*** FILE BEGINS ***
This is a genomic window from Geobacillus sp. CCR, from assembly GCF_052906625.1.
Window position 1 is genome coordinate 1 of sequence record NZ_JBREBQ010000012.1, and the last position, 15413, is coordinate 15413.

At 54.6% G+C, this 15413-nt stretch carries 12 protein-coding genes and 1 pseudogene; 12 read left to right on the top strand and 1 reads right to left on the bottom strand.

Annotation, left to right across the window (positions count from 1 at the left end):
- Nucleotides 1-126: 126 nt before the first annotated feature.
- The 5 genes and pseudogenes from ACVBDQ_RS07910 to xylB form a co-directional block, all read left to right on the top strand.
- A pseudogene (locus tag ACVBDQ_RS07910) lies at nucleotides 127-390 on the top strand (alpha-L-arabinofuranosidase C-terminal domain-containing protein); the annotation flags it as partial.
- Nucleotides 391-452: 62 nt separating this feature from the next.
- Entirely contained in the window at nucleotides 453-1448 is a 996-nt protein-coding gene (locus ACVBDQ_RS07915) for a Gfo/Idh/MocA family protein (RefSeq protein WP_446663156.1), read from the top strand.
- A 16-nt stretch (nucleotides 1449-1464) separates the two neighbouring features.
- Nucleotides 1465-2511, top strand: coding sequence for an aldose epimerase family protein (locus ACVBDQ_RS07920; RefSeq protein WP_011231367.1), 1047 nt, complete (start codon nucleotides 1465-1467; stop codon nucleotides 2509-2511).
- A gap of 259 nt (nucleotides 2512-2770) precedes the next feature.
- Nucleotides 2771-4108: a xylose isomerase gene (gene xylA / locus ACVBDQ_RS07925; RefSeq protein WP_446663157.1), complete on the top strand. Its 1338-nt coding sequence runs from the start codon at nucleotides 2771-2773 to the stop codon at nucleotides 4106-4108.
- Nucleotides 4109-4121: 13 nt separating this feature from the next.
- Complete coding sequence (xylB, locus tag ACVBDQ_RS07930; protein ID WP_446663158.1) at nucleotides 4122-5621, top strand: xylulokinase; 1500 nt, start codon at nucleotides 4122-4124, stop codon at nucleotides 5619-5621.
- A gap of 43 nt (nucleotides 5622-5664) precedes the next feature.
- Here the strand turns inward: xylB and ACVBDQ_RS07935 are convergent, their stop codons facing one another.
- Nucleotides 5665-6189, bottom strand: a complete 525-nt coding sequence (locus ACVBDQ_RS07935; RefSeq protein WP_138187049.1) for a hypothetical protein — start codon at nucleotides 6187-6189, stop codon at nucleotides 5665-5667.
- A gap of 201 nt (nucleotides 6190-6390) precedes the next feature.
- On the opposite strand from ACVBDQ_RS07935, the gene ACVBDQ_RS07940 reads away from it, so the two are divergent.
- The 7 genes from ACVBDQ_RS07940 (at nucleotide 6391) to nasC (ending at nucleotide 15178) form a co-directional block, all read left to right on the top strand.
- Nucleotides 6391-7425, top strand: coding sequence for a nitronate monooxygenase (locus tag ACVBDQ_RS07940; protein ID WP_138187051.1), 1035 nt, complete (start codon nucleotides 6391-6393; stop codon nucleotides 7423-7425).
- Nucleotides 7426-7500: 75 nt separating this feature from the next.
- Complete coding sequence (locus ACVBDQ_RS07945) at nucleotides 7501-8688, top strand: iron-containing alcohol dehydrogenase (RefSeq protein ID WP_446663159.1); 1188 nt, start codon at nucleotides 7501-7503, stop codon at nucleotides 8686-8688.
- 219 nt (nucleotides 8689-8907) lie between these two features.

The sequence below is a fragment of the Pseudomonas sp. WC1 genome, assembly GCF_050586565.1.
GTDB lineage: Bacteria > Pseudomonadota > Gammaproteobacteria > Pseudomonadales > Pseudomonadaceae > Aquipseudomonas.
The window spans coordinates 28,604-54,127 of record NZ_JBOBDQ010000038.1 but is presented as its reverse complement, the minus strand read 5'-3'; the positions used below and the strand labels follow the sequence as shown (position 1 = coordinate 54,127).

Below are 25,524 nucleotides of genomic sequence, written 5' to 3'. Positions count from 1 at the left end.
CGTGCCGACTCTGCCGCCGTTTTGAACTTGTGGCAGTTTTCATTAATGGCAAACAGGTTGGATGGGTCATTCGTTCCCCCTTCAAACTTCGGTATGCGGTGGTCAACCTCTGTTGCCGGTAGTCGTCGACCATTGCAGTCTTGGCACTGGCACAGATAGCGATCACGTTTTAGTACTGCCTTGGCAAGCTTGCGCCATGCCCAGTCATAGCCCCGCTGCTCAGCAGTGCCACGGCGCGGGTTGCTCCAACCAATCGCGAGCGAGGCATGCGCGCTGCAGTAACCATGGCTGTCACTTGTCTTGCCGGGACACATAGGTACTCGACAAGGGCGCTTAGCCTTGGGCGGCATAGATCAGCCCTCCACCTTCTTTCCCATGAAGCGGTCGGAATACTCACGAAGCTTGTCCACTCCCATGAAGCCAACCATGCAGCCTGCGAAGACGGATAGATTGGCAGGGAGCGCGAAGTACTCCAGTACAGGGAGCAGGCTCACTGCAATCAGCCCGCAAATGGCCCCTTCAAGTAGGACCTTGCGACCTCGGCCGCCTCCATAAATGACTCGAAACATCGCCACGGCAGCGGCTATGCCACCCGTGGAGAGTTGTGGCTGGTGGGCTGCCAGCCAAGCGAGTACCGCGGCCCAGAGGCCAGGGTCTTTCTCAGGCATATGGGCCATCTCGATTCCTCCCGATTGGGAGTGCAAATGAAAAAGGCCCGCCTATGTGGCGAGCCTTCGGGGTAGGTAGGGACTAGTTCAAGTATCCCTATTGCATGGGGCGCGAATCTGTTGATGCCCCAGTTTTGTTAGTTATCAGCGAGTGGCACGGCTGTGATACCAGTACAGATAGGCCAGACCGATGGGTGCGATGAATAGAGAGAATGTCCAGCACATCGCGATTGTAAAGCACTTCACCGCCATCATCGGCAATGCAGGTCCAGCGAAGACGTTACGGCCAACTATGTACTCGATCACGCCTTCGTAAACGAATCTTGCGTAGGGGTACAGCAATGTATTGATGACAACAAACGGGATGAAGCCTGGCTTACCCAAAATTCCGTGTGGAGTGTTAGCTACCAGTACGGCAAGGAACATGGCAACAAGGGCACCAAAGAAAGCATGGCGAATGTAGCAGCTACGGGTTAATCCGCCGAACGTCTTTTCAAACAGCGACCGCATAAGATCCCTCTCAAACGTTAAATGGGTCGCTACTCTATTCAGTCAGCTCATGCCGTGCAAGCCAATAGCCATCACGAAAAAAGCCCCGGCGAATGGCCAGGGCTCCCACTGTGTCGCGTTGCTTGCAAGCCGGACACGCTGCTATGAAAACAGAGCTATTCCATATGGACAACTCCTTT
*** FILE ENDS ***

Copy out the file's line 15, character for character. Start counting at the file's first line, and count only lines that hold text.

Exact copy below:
- Complete coding sequence (xylB, locus tag ACVBDQ_RS07930; protein ID WP_446663158.1) at nucleotides 4122-5621, top strand: xylulokinase; 1500 nt, start codon at nucleotides 4122-4124, stop codon at nucleotides 5619-5621.